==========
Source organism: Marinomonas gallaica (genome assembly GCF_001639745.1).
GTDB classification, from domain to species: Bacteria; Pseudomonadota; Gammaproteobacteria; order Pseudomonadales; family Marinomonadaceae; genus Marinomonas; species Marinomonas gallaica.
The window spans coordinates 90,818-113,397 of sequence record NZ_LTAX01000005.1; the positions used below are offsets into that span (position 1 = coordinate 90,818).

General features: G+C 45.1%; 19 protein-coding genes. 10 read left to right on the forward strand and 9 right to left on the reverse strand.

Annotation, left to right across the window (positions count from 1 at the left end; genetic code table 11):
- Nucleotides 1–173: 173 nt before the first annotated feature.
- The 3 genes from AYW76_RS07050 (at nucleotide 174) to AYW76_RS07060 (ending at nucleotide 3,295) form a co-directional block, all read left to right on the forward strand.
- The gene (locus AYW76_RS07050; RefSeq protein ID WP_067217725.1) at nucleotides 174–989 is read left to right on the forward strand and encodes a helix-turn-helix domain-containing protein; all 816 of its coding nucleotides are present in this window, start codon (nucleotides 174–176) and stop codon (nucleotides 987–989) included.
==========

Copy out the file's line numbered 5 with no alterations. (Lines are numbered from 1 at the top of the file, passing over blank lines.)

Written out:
Annotation, left to right across the window (positions count from 1 at the left end; genetic code table 11):